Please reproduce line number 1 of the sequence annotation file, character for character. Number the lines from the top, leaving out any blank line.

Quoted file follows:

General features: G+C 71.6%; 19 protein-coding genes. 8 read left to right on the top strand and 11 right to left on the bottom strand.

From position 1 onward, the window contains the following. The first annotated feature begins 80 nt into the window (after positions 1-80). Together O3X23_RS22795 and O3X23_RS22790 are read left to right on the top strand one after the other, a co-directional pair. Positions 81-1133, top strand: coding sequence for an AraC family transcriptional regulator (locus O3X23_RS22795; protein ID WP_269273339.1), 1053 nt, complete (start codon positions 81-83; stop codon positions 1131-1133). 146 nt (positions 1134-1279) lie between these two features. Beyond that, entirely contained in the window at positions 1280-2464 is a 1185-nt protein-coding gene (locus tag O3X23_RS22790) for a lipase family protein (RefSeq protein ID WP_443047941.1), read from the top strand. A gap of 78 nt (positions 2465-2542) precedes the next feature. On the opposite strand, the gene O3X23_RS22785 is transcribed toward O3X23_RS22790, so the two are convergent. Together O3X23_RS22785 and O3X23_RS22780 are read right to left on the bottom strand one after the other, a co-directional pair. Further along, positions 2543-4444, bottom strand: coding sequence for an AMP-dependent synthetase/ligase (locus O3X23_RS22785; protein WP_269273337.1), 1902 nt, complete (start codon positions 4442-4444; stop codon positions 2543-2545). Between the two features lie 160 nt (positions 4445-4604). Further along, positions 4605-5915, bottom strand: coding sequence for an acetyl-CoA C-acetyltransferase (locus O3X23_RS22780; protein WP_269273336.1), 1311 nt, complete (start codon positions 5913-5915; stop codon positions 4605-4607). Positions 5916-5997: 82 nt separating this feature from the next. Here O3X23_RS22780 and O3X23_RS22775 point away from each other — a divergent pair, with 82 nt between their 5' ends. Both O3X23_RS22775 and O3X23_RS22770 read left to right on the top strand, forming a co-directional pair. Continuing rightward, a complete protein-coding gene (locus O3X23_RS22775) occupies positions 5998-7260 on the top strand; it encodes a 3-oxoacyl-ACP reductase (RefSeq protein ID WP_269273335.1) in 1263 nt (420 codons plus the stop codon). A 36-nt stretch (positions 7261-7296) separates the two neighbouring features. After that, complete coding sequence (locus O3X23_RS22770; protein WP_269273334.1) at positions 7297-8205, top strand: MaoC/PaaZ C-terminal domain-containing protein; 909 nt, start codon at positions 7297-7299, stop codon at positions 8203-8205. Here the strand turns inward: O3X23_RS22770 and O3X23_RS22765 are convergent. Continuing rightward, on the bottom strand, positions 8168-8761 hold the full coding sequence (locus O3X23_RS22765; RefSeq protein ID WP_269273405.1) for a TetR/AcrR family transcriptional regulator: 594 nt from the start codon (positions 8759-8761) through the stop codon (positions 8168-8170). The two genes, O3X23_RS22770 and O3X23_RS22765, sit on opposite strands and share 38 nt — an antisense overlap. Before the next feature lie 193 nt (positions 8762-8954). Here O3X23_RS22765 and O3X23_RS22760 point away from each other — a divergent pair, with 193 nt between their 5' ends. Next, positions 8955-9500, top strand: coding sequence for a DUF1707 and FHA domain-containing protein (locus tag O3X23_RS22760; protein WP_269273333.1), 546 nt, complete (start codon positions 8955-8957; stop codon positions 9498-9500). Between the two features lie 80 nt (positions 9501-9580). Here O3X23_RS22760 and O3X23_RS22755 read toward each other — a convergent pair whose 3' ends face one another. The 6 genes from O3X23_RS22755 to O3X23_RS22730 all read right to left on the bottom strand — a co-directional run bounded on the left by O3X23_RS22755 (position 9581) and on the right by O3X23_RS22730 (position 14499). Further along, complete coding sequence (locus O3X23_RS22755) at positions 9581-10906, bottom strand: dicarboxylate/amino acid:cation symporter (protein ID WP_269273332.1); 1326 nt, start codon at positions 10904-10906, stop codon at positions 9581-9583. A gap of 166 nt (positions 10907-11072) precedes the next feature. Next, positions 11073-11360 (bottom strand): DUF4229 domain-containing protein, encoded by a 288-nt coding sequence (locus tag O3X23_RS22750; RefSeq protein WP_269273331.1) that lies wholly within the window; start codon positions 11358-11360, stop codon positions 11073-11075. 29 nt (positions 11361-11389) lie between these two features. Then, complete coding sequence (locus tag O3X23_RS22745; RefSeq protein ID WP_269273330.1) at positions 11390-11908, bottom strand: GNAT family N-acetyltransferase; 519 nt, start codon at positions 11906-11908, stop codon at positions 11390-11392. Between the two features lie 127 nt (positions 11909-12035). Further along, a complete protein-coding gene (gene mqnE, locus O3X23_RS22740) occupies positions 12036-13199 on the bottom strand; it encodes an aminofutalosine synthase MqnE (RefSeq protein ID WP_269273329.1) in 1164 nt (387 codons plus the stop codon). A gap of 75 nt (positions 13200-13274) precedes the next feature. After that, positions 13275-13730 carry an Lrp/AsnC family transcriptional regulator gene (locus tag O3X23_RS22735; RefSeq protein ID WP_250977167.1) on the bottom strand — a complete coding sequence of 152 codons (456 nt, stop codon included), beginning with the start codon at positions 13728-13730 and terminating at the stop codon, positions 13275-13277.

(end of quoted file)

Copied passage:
General features: G+C 71.6%; 19 protein-coding genes. 8 read left to right on the top strand and 11 right to left on the bottom strand.